Take a look at the auto industry: there used to be just a handful of staple vehicle manufacturers who controlled all the customers, and their renown for quality was a seeming guarantee of their market permanence. However, we’ve now seen hundreds of new companies enter the auto business by doing what the old standbys hadn’t yet figured out: how to go fast, enter the test market, and present a minimum viable product. The engineering prowess wasn’t thrown out the window, to be sure, but it also wasn’t the leading mindset determining how quickly or slowly new products could be released. These companies knew that the customer experience, not just the physical product in their hands, was a huge value-add just begging for attention.
The barrier to entry is not as high as manufacturing stalwarts once thought. Six Sigma is great for product quality control—but the current world isn’t just looking at how many digits of perfection your physical product has. The business strategy of now is people-centric. Manufacturers that let the voice of the customer drive research, development, and agile production cycles are the manufacturers soon to dominate. Find ways to constantly present new solutions to your customers’ problems—not just offer more options to select from.
What can your organization do about it?
To truly pivot and adopt this new mindset as a company-wide culture, your manufacturing organization is going to need the business processes and IT systems in place to support the change. What kind of business experimentation do your current tech stack and operational hierarchy support? What tools would make it easier or more second-nature to test your market and try out new disruptive strategies without collapsing the business at large? It’s questions like these you’ll have to start asking yourself to become more customer experience focused.
Simplus has years of experience working hand-in-hand with manufacturers through these processes and their corresponding IT systems. We’ve helped countless companies build out agile innovation for product development, mature their sales processes, and integrate systems for partner collaboration. Ultimately, our goal with each of these clients has been to bring the data insights and processes forward that uphold transformative strategies. We realize that while the final destination and dream landing place for transformation goals may take years, the results need to start showing up as soon as possible. We focus on getting your organization started with low-hanging value-adds quickly and safely so you can start collecting and acting on customer data now.
Fostering a collaborative, experience-centered culture in your organization can bring your business closer to the customer and fill your supporting IT systems with actionable data to drive constant innovation. The journey doesn’t end with becoming an agile, digital organization. We have ongoing relationships with numerous manufacturers eager to continue building out their customer journeys in full with frictionless field service, eCommerce portals, partner communities, etc. Take a look at what we’ve done with long-time client Mitsubishi Electric HVAC here.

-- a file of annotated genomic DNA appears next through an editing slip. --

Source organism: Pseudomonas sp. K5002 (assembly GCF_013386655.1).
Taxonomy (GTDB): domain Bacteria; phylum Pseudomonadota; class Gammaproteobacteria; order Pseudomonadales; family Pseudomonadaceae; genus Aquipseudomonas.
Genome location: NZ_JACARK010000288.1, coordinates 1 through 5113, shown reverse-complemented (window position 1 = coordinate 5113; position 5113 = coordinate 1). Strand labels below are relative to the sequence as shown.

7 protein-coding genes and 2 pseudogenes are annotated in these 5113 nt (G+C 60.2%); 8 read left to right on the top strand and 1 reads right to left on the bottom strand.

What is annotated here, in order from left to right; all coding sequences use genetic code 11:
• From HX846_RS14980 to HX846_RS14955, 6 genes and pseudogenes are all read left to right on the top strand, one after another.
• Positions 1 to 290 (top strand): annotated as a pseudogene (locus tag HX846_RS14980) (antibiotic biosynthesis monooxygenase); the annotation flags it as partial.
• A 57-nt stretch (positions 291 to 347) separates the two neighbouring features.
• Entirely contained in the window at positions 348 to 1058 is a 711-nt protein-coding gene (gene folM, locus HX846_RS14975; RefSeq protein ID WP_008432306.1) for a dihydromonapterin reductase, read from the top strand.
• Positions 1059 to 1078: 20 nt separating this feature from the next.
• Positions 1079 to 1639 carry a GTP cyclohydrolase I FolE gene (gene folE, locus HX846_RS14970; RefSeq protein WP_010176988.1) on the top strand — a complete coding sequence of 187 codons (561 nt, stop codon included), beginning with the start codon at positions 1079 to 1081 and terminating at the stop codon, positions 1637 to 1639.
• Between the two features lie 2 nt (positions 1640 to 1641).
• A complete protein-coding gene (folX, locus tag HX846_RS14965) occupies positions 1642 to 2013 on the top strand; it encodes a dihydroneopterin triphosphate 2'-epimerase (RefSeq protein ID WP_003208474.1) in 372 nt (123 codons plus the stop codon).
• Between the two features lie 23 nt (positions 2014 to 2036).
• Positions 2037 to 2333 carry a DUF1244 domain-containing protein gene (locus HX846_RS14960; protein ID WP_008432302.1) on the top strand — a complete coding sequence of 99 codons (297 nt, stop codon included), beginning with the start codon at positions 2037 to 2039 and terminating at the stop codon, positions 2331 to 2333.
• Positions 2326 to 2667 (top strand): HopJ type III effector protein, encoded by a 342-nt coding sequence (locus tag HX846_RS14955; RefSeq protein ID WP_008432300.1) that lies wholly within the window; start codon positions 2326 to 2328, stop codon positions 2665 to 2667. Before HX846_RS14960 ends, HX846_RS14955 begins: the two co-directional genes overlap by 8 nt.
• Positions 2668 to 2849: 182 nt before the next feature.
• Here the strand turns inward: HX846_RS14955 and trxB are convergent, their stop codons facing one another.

If not for constant agility and adapting to the customer, we’d all still be driving the Model T. So despite the years of perfect, fine-tooth methodology defining manufacturer culture, manufacturing isn’t just about best-in-class product excellence. It’s about customer wants, expectations, and demands for constant innovation to best meet their needs—the forces that have given us 200mph electric cars. Manufacturers that take the time to pivot to more agile methodologies and holistic digital transformations will find themselves ahead of the curve and being crowned the new market leaders. Learn how Simplus can help your company make a roadmap for this kind of transformation today.
Jim is Manufacturing Sales Director here at Simplus. He has been working in the Salesforce platform ecosystem for over six years and in the automotive and manufacturing advisory for over 25 years. Nader provides program guidance and manufacturing subject matter expertise, facilitates client project planning, and provides best practice insights on sales, service, and forecasting processes. Nader has global experience doing business in Japan, Korea, China, Germany, France, Italy, and England.
Tom is VP, Manufacturing CoE here at Simplus. For over 15 years, Tom has helped companies implement data and process-driven strategies to bridge the gap between business and IT. These strategies have improved patient outcomes, reduced financial risk, and improved operational efficiency in healthcare organizations while bringing to bear streamlined costs, reduced risk, and improved revenue at manufacturers. His passion is architecting and sharing practical solutions that deliver valuable results for customers.